Points that Make a Line: Mapping Ireland’s Border by Garrett Carr

The Rule of the Land is about reading the power dynamics in a landscape. To write the book I explored Ireland’s border, but I like to think that I uncovered things relevant to frontiers everywhere. Growing up near the border may explain my fascination with what happens where a country ends, and what springs up along the line. When I began my journey I also started making a map. Among other things, it charts examples of defensive architecture on the border. I was still a child, but I remember the border checkpoints during the Troubles. My father would bring me across sometimes. His journey’s were always to make a deal, buying or selling — borders usually mean a price deferential and in difference profits can be made. When Northern Ireland leaves the EU it is probable that lots of differences are going to reappear, as tempting as ever. Customs huts may be called back into service too. In those days, the 1980s, I knew we were about to cross the line when we passed one of these huts. In the rear-view mirror I’d see a bored customs official sitting in the door, occasionally raising his hand to call in a car travelling from the north. Heading the other way, a hulking military fortress would come into view a few yards inside the United Kingdom. My father would go quiet as we crept along the road between steel walls and spotlights. The nozzles of guns jutted out of dark slots, each probably representing an edgy nineteen-year-old from Manchester or Leeds. These military installations were obvious powerbases, the mechanisms of a state asserting itself along its outer limits. But the flimsy customs hut of the Republic of Ireland also fulfilled this role, it too let you know you were entering a different jurisdiction. It too imposed rules, or aspired to. I knew from day one of my journey that military bases and customs checkpoints would be on the map. But the final map, which now illustrates The Rule of the Land, also includes many elements that I did not originally expect. I had a lot to learn about what power can look like on a landscape.

I began to look further back, to defensive embankments that were built across Ireland in the Iron Age, around the 1st Century. Today, the remains of these defences are raised banks of earth a few hundred metres long, and many of them happen to correspond closely with today’s border. Some people have claimed these embankments were once all linked up, remains of a single project, a sort of Hadrian’s Wall between north and south, but archaeologists reject the theory. There simply weren’t the resources around to build such a thing and then how could it have been guarded? Besides, Ireland was fractured into dozens of small kingdoms at the time. Archaeologists suggest the embankments are actually the remains of lots of smaller projects that couldn’t have stopped any serious invader. They might have been built to rival each other, or just to show off to weaker neighbours — perhaps demonstrating you had the power to build a rampart was the important thing. The walls were statements more than actual defences. Donald Trump’s wall with Mexico comes to mind.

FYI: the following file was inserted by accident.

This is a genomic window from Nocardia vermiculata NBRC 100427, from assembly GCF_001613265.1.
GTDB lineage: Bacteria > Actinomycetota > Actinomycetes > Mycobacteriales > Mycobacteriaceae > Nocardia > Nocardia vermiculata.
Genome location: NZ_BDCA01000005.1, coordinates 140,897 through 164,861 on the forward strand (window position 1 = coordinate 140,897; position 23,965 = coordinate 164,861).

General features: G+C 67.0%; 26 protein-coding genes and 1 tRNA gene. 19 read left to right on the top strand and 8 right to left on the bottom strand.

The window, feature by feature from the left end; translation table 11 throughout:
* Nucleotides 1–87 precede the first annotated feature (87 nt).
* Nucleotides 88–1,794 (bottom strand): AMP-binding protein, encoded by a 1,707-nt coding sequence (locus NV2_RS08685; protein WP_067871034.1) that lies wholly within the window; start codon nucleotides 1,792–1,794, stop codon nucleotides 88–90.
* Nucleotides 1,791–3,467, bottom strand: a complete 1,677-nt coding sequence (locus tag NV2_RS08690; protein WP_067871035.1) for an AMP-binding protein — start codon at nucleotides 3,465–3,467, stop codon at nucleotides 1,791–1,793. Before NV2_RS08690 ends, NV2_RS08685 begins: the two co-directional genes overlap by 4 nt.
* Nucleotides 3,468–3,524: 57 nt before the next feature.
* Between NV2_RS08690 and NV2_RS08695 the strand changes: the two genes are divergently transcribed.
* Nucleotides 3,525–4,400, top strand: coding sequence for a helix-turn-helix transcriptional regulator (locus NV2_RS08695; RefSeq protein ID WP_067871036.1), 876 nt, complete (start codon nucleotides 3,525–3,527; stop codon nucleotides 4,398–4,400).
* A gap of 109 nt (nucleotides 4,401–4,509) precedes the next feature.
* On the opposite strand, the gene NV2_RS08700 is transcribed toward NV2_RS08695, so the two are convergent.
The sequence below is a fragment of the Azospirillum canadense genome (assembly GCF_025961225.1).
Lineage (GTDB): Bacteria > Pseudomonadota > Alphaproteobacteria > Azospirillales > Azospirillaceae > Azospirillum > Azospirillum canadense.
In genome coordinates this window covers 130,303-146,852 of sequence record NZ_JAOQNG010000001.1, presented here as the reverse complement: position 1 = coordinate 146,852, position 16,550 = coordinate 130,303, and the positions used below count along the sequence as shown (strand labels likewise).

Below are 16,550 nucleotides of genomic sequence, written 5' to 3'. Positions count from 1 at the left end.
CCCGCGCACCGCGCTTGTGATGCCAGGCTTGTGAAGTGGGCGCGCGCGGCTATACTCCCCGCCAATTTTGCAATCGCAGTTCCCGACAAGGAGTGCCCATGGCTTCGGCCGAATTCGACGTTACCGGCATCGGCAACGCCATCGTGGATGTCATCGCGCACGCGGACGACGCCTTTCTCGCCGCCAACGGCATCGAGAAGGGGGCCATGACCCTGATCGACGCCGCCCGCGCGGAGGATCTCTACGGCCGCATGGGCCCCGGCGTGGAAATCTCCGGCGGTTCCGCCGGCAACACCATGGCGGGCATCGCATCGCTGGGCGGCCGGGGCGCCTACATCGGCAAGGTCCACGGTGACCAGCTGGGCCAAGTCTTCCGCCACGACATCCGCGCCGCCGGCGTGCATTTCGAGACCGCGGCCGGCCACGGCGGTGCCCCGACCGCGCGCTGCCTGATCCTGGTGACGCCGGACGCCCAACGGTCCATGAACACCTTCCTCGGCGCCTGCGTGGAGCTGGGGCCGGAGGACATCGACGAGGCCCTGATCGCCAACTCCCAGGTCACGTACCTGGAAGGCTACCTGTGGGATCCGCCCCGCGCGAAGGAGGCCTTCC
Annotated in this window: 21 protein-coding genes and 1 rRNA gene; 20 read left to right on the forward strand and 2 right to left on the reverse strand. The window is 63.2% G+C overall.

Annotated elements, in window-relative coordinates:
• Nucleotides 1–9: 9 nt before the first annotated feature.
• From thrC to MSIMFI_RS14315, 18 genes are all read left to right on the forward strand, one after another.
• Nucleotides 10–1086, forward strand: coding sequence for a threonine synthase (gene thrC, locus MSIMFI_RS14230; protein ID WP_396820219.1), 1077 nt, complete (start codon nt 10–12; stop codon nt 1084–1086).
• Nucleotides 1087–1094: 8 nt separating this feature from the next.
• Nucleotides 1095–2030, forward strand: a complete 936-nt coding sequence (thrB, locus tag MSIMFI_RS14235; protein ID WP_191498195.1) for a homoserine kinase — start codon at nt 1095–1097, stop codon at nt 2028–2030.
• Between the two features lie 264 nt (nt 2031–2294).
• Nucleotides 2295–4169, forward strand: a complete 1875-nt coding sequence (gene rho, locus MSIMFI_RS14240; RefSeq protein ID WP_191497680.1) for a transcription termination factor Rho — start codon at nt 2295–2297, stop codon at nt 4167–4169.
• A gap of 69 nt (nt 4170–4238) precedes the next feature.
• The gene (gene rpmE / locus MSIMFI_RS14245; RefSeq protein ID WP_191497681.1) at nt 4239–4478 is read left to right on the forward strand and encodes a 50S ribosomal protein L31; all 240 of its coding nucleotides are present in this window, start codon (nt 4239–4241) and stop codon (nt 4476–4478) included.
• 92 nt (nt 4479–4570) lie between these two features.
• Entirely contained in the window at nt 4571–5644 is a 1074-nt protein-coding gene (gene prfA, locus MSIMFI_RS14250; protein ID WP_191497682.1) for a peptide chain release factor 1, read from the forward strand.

All these building projects give insights in how state or kingly control actually works. Holding sway over a landscape seems to be as much about making a confident statement as your fort’s weapons and capabilities. Some of the biggest statements along the border required no steel or stone, they were cultural claims. Plenty of maps chart the location of army bases, but where is the dissent? Popular movements have shaped countries too, and I didn’t want exclude such actions just because they didn’t have walls and a roof. So, I included notable protests on my map. In the 1960s and seventies they were mainly about civil rights or reunifying Ireland, more recently the rejection of fracking has been the message. Protests leave no physical mark of course, but neither have those army checkpoints, dismantled as part of the peace process.

Once I started thinking this way it was hard to know where to stop: factories, bridges, monuments and manor houses, lots of things seem to be marking one sort of claim or another. I found my map becoming unwieldy as I tried to chart more and more. Why not church steeples? Prisons? I could have gone on, but I had to stop somewhere.

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My journey ended when I canoed to the lip of Lough Foyle, the northwestern end of the border. In a pleasing echo, this is where, in the 19th Century, the Ordnance Survey’s mapping of Ireland began. Ireland’s survey is often remembered as a machination of a colonial power on their small neighbour, but it was actually Irish landowners seeking fair tax rates who lobbied for the survey to take place. The first four trigonometry points in Ireland create an imaginary line that happens to run parallel with the border’s last eight miles. As most hill walkers know, trigonometry points aren’t too imposing, just low concrete pillars with a brass fitting in the cap to hold a theodolite. This first baseline was then triangulated with other points on hills and mountains, creating baselines for more triangulations. Soon a web of imaginary lines covered Ireland, properties could be measured with great precision and their owners taxed accordingly. A trigonometry point, it seems to me, is loaded with a quiet authority; bureaucratic, managerial, impossible to escape. Set in its concrete are two key ingredients of a modern state; taxation and ownership. So, last but certainly not least, I added trigonometry points to my map.

The Rule of the Land: Walking Ireland’s Border by Garrett Carr is out now.

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